Each year that the 26th of January rolls around, the same tired stories of colonial grievance and oppression rear their heads from the press and more recently, the social media 'feeds' of the squalid rabble. 'Feed' is an apt word to describe the dross of anti-Australian and anti-white vitriol that is directed at the day that commemorates the British settlement that established the Australian nation.
In a last-minute pre-election stab at populism, Scott Morrison has announced that councils will be required to hold citizenship ceremonies on Australia day, as a reaction to the attempts of several councils to boycott the day. Both are lame attempts at crowd pleasing different crowds. Whether Pradeep and Zhang Wei receive their citizenship paperwork on the 26th of January or any other day is of no significance to most Australians and nor is it to us.
The reflexive patriotism of plastic flags (made in China, of course), singlets and VB stubbies serve as a rebuke to the false indignation and umbridge taken by self-appointed arbiters of social morality of the ABC, Packer press (formally known as Fairfax) and your garden-variety 'progressive'. It should be noted however, that this day is about more than commercial and vulgar displays of patriotic festivity, for all of the fun that they are. Today marks the day that our ancestors, in the first fleet, had successfully made the voyage to the furthest-flung corner of the world, with a view to create a new settlement in a new land.
Do not bother attempting to engage with the historical revisionism that casts Australia's history as a dark and shameful episode. This is merely an exercise opportunistic political gain, and to be dragged down into it is to have already lost. Just as Indo-European warrior bands rode into the European continent on chariots over 6,000 years ago, taking and claiming new lands of their own, the British arrived and built a new society where there were only scattered and primitive tribes. That is the course of history and of nature itself. Strength requires no explanation, nor any apology to those who would be its supposed victims.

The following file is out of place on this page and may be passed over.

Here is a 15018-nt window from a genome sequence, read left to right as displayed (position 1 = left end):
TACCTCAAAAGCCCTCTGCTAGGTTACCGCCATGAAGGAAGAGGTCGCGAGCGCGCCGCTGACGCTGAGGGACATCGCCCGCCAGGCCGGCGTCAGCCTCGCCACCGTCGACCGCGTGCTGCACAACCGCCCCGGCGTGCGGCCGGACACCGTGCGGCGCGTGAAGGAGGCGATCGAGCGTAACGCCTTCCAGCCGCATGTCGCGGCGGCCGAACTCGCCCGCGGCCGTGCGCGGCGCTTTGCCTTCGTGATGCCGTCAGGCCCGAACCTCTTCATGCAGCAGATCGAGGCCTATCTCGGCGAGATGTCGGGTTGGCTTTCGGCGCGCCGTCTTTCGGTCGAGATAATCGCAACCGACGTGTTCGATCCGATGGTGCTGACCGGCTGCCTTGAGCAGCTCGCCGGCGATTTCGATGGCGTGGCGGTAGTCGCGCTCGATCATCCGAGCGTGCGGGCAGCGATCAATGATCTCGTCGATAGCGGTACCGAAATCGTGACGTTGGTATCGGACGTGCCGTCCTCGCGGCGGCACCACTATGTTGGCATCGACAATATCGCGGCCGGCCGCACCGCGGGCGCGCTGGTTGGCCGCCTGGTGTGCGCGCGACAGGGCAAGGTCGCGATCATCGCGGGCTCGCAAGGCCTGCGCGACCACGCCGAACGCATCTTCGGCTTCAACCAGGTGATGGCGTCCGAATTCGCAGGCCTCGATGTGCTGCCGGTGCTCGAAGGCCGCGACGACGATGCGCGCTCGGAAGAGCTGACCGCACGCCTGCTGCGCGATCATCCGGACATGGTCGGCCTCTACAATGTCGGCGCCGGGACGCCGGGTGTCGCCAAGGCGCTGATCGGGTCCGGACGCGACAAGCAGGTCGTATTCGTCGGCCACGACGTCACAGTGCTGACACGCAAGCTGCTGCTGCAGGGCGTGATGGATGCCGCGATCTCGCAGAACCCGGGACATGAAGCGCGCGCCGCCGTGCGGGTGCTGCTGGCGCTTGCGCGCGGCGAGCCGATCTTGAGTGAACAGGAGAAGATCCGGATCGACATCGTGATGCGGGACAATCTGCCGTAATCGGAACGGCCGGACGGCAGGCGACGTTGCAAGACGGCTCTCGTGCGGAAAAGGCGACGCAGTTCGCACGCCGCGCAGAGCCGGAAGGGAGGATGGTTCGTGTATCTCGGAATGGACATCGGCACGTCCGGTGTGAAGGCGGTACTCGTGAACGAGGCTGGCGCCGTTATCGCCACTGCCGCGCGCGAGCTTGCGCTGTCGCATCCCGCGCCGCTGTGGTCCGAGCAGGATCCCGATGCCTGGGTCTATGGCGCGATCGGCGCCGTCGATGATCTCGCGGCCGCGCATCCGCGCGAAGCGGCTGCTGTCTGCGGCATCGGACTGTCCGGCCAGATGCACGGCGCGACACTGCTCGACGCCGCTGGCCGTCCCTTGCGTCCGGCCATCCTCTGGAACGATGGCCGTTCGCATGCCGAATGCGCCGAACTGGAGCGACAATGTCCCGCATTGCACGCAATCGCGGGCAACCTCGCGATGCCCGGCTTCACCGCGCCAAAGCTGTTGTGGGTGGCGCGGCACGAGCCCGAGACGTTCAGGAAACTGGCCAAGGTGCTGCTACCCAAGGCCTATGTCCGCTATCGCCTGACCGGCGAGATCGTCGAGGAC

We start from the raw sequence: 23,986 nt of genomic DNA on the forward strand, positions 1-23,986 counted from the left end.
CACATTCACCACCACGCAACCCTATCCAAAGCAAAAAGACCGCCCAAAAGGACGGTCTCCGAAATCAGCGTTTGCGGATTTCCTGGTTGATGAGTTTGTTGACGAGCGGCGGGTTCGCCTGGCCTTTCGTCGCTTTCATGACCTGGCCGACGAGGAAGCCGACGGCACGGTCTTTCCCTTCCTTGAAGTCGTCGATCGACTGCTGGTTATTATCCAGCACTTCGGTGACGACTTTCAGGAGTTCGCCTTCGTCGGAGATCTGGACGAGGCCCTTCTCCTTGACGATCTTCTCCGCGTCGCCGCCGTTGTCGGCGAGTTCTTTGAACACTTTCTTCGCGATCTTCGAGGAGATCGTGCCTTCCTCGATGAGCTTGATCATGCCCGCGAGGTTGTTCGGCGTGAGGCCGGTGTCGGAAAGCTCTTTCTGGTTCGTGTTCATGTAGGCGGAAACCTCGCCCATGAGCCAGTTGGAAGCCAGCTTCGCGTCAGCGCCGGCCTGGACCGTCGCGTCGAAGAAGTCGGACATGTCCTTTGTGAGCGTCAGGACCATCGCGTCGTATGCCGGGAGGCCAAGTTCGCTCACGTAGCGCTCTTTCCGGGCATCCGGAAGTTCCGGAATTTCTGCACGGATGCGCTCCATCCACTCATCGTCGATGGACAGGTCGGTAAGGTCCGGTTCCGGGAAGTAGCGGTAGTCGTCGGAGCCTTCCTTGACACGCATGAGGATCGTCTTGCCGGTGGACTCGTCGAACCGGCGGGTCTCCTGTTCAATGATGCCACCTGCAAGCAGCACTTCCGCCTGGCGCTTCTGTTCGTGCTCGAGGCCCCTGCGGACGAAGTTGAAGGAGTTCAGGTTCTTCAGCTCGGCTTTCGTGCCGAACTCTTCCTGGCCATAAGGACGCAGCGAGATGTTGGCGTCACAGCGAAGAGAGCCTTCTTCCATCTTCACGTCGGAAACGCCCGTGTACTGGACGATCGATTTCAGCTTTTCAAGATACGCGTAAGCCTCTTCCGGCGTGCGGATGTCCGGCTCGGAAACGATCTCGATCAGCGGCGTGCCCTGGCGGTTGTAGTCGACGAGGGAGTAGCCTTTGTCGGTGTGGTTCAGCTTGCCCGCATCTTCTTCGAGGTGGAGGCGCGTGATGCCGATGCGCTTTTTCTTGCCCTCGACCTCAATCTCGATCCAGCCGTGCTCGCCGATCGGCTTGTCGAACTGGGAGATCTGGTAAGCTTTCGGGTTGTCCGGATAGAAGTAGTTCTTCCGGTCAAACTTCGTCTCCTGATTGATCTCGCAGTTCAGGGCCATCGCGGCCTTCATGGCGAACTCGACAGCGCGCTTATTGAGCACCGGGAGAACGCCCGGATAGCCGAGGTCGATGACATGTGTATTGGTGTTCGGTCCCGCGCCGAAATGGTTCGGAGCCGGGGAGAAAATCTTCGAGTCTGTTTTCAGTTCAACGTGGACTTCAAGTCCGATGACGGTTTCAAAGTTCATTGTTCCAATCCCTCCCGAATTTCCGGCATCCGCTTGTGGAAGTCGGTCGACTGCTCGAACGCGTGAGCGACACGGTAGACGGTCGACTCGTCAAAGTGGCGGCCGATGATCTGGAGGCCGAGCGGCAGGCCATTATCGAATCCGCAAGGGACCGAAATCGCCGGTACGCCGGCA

Take pause to consider the hardships your ancestors faced, at sea, and in a harsh and unforgiving new climate. Of the devastation of endless heat, the scorch of bushfires, the livestock that dropped dead like flies and the seeds that would not take. Of the supply shipments that never arrived and rain that would not come. They sacrificed so that our lives would be fine and easy. I would challenge anyone who is reading this to truly say he could hold a candle to what was endured by his forebears to build this nation.
Today is a day of triumph but also of gratitude. Today we take stock of all that was sacrificed so that we could call this place home. What makes Australia great is not its 'diversity' of immigrants or range of restaurants. It is not its natural beauty, although it is certainly beautiful. It is the people who made Australia what it is that makes Australia great. We all carry the burden of living up to the ideal of sacrifice, so fully embodied and executed by our predecessors, that made our prosperity and existence possible.
Enjoy this day, remember what it represents, and take courage in the knowledge that we have little to lose, and everything to gain, by calmly and surely staking out our birthright, as did those who came before you.
Happy Australia Day